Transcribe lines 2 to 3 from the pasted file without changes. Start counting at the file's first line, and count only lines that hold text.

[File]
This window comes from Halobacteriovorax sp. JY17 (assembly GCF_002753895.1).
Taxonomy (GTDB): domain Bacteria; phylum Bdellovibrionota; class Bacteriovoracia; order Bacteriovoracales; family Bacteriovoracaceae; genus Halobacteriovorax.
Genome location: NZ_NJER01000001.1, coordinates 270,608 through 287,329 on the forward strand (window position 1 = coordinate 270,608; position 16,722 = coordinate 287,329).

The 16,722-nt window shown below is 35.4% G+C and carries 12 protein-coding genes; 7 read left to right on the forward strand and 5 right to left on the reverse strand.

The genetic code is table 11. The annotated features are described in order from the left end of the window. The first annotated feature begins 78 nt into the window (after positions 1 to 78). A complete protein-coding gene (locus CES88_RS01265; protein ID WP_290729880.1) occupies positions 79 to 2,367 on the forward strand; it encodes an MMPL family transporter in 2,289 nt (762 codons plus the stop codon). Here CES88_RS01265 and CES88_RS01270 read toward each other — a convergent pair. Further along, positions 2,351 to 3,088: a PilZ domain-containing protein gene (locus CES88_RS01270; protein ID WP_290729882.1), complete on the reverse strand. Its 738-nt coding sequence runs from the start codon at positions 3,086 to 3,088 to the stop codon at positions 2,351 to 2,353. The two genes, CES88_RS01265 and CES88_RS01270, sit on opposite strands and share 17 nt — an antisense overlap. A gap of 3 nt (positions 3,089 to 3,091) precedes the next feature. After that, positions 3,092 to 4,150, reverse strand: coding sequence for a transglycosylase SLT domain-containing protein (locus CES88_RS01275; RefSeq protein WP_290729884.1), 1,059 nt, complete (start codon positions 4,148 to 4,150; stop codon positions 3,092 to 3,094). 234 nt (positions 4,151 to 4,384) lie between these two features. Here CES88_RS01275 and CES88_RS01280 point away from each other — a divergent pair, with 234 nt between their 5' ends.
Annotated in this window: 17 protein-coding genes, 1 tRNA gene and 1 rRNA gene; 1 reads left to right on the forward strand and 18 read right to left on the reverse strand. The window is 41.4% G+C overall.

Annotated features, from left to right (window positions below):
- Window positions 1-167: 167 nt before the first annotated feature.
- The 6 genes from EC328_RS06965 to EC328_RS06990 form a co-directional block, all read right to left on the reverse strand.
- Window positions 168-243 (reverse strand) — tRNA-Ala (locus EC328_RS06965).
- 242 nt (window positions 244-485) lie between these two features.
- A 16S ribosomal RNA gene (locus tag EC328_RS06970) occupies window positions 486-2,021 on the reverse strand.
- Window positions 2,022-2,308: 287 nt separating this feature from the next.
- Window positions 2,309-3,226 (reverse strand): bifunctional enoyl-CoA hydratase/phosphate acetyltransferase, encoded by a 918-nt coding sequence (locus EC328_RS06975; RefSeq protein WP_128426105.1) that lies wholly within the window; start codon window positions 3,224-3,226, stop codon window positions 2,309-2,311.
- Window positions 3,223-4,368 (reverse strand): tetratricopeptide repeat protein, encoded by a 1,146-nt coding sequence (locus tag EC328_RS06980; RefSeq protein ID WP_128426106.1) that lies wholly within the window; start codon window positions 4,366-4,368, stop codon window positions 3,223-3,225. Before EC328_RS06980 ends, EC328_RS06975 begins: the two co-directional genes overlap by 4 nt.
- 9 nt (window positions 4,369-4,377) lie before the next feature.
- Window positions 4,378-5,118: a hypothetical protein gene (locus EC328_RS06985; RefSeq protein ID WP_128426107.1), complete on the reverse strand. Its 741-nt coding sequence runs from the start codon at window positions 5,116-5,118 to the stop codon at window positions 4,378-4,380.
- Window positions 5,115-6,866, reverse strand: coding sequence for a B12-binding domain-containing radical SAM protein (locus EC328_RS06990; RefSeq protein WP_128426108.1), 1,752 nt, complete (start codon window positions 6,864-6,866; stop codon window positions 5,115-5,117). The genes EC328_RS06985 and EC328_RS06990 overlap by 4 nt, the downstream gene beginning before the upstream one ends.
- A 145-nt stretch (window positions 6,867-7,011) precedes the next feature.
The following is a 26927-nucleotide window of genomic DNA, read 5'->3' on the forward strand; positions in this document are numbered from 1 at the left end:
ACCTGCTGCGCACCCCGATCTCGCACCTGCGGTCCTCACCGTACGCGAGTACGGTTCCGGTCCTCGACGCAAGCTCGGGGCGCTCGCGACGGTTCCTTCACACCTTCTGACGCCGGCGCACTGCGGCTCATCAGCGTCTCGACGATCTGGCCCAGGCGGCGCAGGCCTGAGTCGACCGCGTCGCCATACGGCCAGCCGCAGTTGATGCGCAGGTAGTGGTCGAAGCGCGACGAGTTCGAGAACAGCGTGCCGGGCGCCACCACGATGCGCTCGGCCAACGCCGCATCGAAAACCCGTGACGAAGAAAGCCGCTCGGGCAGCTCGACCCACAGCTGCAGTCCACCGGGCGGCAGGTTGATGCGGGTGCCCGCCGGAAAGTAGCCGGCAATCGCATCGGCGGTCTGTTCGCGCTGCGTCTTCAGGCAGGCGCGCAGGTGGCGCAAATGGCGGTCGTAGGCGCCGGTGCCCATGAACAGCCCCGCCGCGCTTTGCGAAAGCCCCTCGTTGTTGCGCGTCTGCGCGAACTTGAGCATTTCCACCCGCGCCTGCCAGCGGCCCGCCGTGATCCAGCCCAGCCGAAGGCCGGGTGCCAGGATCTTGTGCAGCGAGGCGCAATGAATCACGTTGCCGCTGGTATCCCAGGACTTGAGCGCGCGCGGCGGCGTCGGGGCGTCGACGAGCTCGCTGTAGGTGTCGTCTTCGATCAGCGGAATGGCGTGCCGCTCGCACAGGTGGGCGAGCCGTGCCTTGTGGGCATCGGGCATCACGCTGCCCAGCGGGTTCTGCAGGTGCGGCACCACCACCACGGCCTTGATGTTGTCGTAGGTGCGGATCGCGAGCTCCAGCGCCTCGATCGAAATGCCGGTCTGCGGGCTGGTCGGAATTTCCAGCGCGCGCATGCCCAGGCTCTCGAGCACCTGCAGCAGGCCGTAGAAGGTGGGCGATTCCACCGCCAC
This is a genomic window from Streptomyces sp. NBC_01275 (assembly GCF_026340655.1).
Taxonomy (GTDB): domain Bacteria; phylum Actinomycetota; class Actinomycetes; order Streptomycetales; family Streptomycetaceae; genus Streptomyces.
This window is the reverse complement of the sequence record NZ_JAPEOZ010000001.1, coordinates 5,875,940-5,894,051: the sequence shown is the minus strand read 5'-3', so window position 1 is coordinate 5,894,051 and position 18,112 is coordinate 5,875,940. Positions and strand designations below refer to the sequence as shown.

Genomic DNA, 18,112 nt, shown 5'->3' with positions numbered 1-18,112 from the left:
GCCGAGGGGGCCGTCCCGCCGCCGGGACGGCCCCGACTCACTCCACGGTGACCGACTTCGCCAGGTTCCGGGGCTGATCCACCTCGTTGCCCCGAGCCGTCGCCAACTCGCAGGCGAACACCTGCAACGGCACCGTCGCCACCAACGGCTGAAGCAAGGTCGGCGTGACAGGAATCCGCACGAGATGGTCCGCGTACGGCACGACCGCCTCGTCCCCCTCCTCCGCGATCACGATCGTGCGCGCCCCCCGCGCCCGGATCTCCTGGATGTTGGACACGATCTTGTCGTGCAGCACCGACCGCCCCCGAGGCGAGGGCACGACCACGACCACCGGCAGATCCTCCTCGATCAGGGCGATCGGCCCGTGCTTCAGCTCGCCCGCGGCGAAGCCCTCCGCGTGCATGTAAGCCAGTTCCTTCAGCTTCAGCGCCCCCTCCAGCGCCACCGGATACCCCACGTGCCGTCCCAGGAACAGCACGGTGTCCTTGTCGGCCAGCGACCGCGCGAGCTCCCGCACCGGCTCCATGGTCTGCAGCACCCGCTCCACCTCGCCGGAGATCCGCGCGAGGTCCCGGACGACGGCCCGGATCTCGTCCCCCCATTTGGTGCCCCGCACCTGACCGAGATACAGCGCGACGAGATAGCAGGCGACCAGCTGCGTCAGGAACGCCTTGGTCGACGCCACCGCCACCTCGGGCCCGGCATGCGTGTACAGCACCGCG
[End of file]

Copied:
Taxonomy (GTDB): domain Bacteria; phylum Bdellovibrionota; class Bacteriovoracia; order Bacteriovoracales; family Bacteriovoracaceae; genus Halobacteriovorax.
Genome location: NZ_NJER01000001.1, coordinates 270,608 through 287,329 on the forward strand (window position 1 = coordinate 270,608; position 16,722 = coordinate 287,329).